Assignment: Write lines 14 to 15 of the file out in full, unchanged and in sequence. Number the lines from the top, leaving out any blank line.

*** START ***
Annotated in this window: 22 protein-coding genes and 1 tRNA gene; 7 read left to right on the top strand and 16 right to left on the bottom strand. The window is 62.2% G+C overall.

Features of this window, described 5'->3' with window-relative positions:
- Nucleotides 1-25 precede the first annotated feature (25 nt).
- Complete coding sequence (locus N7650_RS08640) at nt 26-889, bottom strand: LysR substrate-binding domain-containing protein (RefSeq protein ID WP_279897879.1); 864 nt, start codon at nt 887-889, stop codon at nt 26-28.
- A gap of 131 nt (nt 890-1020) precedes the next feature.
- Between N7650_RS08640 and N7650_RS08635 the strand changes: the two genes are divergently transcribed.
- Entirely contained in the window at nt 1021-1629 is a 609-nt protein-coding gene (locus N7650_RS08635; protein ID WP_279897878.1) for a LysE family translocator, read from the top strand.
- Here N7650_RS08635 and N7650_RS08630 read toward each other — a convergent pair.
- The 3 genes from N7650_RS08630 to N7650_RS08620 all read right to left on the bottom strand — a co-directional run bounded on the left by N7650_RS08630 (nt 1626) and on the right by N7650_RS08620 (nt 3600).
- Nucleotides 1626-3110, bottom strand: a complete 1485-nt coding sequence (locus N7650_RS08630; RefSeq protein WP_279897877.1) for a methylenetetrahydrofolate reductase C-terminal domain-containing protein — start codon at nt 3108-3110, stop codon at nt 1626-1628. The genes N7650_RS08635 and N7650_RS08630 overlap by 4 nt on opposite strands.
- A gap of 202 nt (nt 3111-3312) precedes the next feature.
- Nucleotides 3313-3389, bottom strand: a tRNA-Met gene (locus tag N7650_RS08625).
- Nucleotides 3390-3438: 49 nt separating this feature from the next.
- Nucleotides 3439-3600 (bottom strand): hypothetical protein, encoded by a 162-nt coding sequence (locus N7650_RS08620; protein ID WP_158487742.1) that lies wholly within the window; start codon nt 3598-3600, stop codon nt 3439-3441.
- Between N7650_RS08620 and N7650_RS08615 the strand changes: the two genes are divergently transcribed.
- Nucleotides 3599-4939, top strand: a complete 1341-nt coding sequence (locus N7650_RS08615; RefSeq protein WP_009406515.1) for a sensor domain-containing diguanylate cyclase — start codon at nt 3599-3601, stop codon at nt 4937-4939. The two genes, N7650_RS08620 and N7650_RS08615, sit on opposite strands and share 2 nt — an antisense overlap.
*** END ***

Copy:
- Nucleotides 3439-3600 (bottom strand): hypothetical protein, encoded by a 162-nt coding sequence (locus N7650_RS08620; protein ID WP_158487742.1) that lies wholly within the window; start codon nt 3598-3600, stop codon nt 3439-3441.
- Between N7650_RS08620 and N7650_RS08615 the strand changes: the two genes are divergently transcribed.